So far I have found that Termux is the only POSIX environment without POSIX locale; as a result the following command, for example:

awk 'BEGIN{for(i=1;i<256;i++)printf"%c",i;}'

outputs not every non-null byte; the awk on Termux is actually GNU awk and it seems to depend on locale. The -b option, however, makes it succeed.

On issue for ShellShoccar-jpn/kotoriotoko (Japanese) we are discussing how to handle Japanese and other UTF-8 strings proparely, but at this point the discussion is going somewhere out of compatibility; the latest idea doesn't think of what if GAWK is available but POSIX locale and UTF-8 locales are not available. Also what about non-GAWK awk? Maybe awk '...' | xargs -I x printf x is the most compatible idea.

First, how to detect that POSIX locale is not available? So far I have thought of these (never tested yet) (also I have found out that Termux does never serve locale command nor POSIX locale; only en_US.UTF-8 is available):

# 1
type locale >/dev/null 2>&1 && {
   locale -a |
   grep -qE '^(C|POSIX)$' &&

# 2
export LC_ALL=C
case "$LC_ALL" in ('C')

# 3
case "$(
   LC_ALL=C awk 'BEGIN{for(i=1;i<256;i++)printf"%c",i;}' |
   od -A n -t x1 -v |
   tr ABCDEF abcdef |
   tr -Cd abcdef1234567890
)" in ("$(
   awk 'BEGIN{for(i=1;i<256;i++)printf"%02x",i;}'

But do they work on every POSIX environment? If not, any alternatives?

  • 2
    #2 just confirms that you’ve set LC_ALL=C, the shell doesn’t restrict the values that can be specified. Jan 31, 2021 at 8:01
  • Thanks; that did never solve anything, as you said so. I confirmed it on my Termux.
    – user451199
    Jan 31, 2021 at 8:05
  • 1
    The best that you can do is prove that it is available. You can't prove a negative: You can't prove that all swans are white. I have seen many white swans, and no non-white swans, but this proves nothing. Eventually the hypothesis (not proof) that all swans are white was disproved, when black swans were found. Jan 31, 2021 at 8:35
  • So does that mean that we have to believe that #1 and #3 are the ways to detect that POSIX locale IS available? Also we would have to list all POSIX-compliant and POSIX-like environments and validate for all of them to confirm my hypithesis works everywhere.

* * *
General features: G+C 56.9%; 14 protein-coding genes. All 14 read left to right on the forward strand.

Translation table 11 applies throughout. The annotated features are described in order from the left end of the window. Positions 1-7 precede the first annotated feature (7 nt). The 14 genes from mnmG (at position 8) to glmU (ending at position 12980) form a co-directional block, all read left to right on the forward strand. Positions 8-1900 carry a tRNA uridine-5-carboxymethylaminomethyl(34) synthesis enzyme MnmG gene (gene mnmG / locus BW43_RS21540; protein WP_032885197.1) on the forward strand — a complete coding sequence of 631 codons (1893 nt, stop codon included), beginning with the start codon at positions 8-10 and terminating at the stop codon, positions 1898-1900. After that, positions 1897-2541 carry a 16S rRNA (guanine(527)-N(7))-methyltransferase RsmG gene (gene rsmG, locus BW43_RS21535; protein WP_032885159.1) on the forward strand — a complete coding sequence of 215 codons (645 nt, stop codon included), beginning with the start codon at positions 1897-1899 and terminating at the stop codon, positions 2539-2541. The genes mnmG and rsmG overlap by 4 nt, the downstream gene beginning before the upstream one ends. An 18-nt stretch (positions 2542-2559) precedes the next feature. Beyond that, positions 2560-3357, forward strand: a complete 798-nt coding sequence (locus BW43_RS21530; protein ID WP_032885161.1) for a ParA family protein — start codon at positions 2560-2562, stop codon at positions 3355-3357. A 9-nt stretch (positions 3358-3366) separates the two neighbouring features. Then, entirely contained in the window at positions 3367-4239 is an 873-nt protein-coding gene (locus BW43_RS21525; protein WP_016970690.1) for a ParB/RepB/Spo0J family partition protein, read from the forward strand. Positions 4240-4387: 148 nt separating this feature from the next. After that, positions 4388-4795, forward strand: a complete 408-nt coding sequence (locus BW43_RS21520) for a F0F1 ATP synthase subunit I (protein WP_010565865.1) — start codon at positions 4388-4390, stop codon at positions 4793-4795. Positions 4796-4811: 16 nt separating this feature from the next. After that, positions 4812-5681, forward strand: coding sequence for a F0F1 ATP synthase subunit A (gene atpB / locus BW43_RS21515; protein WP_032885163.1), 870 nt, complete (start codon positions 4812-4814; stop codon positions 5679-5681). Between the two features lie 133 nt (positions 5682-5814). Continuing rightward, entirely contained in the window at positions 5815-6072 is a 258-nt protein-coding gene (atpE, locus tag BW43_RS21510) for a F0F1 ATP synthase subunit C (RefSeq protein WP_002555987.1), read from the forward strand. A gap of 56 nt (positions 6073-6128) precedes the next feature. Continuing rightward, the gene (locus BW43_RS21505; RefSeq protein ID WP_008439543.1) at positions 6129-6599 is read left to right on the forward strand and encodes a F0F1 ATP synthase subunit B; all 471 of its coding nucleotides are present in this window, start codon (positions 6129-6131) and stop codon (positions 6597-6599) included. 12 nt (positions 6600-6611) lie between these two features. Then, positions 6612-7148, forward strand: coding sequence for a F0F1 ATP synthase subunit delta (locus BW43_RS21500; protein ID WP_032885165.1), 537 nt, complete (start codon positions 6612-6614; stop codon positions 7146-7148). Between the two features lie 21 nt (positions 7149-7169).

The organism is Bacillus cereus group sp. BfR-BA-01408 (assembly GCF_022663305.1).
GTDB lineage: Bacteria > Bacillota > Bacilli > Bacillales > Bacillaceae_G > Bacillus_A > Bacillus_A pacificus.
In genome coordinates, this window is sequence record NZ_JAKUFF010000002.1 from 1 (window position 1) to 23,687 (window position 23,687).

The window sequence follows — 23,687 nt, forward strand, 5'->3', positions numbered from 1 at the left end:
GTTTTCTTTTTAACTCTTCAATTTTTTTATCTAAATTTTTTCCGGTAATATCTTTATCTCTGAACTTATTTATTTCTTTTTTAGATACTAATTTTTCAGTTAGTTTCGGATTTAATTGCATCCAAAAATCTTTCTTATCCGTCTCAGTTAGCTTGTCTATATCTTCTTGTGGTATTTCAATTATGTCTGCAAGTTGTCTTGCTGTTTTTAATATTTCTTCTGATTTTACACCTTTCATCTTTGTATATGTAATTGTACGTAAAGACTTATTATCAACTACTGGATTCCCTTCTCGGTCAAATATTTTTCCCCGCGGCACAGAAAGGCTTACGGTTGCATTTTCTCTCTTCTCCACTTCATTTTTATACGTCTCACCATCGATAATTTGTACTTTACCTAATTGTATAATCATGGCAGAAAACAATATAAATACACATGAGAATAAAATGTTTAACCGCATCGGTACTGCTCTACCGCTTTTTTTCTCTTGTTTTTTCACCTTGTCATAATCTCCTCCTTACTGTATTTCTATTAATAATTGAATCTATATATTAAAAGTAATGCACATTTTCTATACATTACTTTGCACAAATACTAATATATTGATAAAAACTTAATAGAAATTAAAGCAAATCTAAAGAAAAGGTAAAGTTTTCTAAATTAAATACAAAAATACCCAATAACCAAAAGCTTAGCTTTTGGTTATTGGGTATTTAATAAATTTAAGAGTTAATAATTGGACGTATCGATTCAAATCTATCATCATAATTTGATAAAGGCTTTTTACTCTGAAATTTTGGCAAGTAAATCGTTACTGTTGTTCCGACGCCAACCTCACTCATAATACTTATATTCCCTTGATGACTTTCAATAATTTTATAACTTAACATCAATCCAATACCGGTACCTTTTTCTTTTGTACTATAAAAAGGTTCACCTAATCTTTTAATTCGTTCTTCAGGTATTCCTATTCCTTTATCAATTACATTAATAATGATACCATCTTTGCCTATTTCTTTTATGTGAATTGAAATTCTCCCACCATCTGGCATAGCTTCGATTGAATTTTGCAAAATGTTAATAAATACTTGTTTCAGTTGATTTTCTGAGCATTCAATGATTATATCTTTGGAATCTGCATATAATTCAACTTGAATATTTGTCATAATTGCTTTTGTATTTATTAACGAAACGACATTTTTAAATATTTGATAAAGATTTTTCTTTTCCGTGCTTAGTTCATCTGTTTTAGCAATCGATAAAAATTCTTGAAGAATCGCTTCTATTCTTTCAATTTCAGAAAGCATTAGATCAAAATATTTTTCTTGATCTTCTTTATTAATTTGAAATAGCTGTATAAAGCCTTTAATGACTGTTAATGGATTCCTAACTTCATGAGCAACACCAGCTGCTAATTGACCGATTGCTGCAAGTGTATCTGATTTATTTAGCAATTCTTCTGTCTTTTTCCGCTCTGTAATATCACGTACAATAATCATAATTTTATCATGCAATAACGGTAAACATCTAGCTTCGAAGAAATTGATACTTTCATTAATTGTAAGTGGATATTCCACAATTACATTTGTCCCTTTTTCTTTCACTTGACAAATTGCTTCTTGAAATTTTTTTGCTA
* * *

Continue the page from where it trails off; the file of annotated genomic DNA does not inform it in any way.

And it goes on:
– user451199
    Jan 31, 2021 at 11:31
  • 1
    If you like to make your script POSIX compliant, you need to set PATH to the result from getconf PATH. I cannot see a dependence to GAWK since you do not use the GNU option -b in the scripts. It would help, if you did explain your exact problems.
    – schily
    Feb 2, 2021 at 11:16

2 Answers 2


How about this (requires other locales too: UTF-8, in this case):

export LC_ALL=C
# alternatively:
# a="$(printf \\343\\201\\202)" # actually あ
# case "$(mkdir "$a" && ls -dq "$a" && rmdir "$a")" in ("$a")
# end alternative
case "$(mkdir あ && ls -dq あ && rmdir あ)" in (あ)
  echo NO
  echo YES
  echo WTF

The script above outputs whether C locale is available or not.

ls -q should replace non-ASCII characters with ?: this should fail if exporting does not actually change the locale.

The uncommented version above may fail if you're a yash user and LANG is not UTF-8: try commented one, please (I have no ideas if it works).

(PS. Worked on version 2.51 of yash; . the_script_above.sh to fail)


How about this, as @schily commented:

if command -p getconf PATH | grep .; then
   : 'LC_ALL=C is available'
   : 'LC_ALL=C is not available'

I tried on Termux and Arch GNU/Linux; seemed working.

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